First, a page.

Hall of Advanced Mammals

Early Relatives of Elephants 

Although today there are only two living proboscideans, the African and Asian elephant, there were once many more members of this majestic order. This extraordinary display features four early relatives of elephants, including the mammoth, the mastodon, and the gomphothere. 

All of these species once occupied North America, and indeed each specimen in the display was collected in the United States: from the permafrost of Alaska, to the farmlands of Indiana, to the peat bogs of upstate New York. Of the three complete skeletons, the oldest of this group is the diminutive gomphothere, which dates back 10 million years; its larger relatives, the mammoth and mastodon, coexisted along with humans during the Pleistocene some 11,000 years ago. Famously included in this display are the mummified remains of a baby woolly mammoth. Nicknamed Effie, this specimen was found in an open-pit gold mine near Fairbanks, Alaska, in 1948. 

Brontops robustus 
(BRON-tops ro-BUS-tus)
“thunder-beast form” 

In July of 1892, seven grueling months in the field, a team of Museum paleontologists established camp in South Dakota. Over the course of their expedition, they added over one thousand fossils to the collection, but it was not until South Dakota, their final stop, that the expedition discovered one of their finest specimens—this Brontops robustus from the Eocene epoch, 35 million years ago. 

Brontops robustus represents the apex in both body size and horn development in its family of brontotheres. Though it is distantly related to the horse, it bears a notable resemblance to the modern-day rhinoceros. Paleontologists speculate that its bifurcated horn was used for mating rituals, though it no doubt offered the Brontops a measure of protection. This Brontops has a broken rib on the right side of its ribcage, revealing evidence of an injury possibly incurred in battle. 

The Murals of Charles R. Knight 

These seven murals hanging in the Hall of Advanced Mammals were all painted between 1911 and 1930. Together they depict with spectacular detail moments in the lives of 24 different species coexisting at different points in history. Three of these works comprise a panoramic series titled Life in the Ice Ages. They are joined by another four that make up The Age of Mammals in North America; today, these four remain hung in the same positions as they did in 1895, when the first Hall of Fossil Mammals opened.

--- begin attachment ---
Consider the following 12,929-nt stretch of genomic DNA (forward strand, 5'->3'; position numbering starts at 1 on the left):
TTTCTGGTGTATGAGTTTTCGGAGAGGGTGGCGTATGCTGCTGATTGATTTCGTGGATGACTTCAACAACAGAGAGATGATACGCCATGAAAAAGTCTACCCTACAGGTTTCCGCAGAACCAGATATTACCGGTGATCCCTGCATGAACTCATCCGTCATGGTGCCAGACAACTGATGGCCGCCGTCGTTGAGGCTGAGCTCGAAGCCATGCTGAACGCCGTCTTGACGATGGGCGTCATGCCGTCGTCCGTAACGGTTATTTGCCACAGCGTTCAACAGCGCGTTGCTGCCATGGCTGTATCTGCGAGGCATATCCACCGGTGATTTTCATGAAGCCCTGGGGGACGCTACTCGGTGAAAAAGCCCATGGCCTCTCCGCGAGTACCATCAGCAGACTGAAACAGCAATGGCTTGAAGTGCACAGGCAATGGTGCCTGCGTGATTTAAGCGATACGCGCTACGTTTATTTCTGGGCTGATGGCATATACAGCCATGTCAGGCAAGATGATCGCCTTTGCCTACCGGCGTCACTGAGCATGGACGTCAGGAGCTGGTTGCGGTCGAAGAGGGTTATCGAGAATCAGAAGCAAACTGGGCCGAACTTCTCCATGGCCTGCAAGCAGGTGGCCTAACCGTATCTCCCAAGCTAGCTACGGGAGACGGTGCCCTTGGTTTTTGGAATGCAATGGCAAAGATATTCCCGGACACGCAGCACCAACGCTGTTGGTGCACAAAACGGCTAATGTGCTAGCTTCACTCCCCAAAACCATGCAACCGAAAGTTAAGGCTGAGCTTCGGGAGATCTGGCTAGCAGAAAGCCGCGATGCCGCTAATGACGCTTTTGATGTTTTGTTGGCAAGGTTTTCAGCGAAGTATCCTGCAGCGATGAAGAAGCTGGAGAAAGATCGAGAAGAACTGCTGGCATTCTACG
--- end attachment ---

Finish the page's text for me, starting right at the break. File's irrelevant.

Formally trained, Charles R. Knight (1847 – 1953) is famously the first artist to study the fossils of extinct animals and recreate them on canvas. Long before imagery of prehistoric creatures could be seen on television and in movie theaters, Knight was at work capturing the imaginations of all those curious about life in the past. He was truly a pioneer and his evocative paintings that have so engaged generations of museum-goers are a central part of the Museum’s collection. 

Bos gaurus grangeri 
(BOS gou-rus GRAN-jer-i)

The 1920s were a formative decade for the American Museum of Natural History, and the many fossils collected by Granger and his colleagues during the Third Asiatic Expedition shaped the Museum's collections for decades to come. In 1921, during the first year of the Museum’s landmark Third Asiatic Expedition, Associate Curator Walter W. Granger and his team uncovered this hulking specimen in the central province of Sichuan, China.

The mighty Bos gaurus grangeri lived during the Pleistocene Epoch, roughly 500,000 years ago, and was native to the forested regions of southeastern Asia. It was formidable in its time as one of the largest creatures roaming its habitat. The Bos gaurus grangeri’s legacy can still be seen today: it is the predecessor of the modern-day gaur, also known as the Indian bison, the largest species of wild cattle in the world. 


Megaloceros giganteus 
(meg-a-LOS-er-us ji-GAN-te-us)
“giant horn” 

Megaloceros may be the largest deer to have ever lived. Dubbed the “Irish Elk,” it is closely related to both today’s red deer and wapiti. The far-reaching Megaloceros roamed across Eurasia 11,000 years ago during the Pleistocene Epoch, extending from the Atlantic coast of Europe to as far as the Siberian steppe. Notably, the famed cave paintings of Lascaux feature images of the Megaloceros, testifying to its wide range and awe-inspiring size. 

After withstanding the last ice age, the Megaloceros became increasingly restricted in its range, eventually occupying only the expanse of present-day Ireland. This handsome specimen was discovered in a peat bog near Limerick, Ireland; it was received as a gift in 1872 from Albert S. Bickmore, famed naturalist and one of the original founders of the Museum. 

Evolution of the Horse 

This landmark collection represents one of the most famous evolutionary series of fossils in the world. In this innovative display, Museum preparators have curated an astounding 17 specimens of this beloved family of mammals–each one unique, each one collected from a key location around the world, from the United States to Greece to China

Since the late 1800s, fossil horses have been displayed at the Museum as a demonstration of evolution, reflecting contemporary scientific ideas about how evolution works and the links between modern species and their extinct relatives. The horses in this exhibit are arranged to contrast two versions of horse evolution. The front portion of the display illustrates the classic “straight-line” concept, which posits that over time, horses became larger with fewer toes, and taller teeth. The back row reflects more recent studies which argue that horse evolution appears more like a branching bush, with much diversity between contemporaneous species. Taken together, the two rows offer a magnificent, wide-ranging introduction to the history of this fascinating species.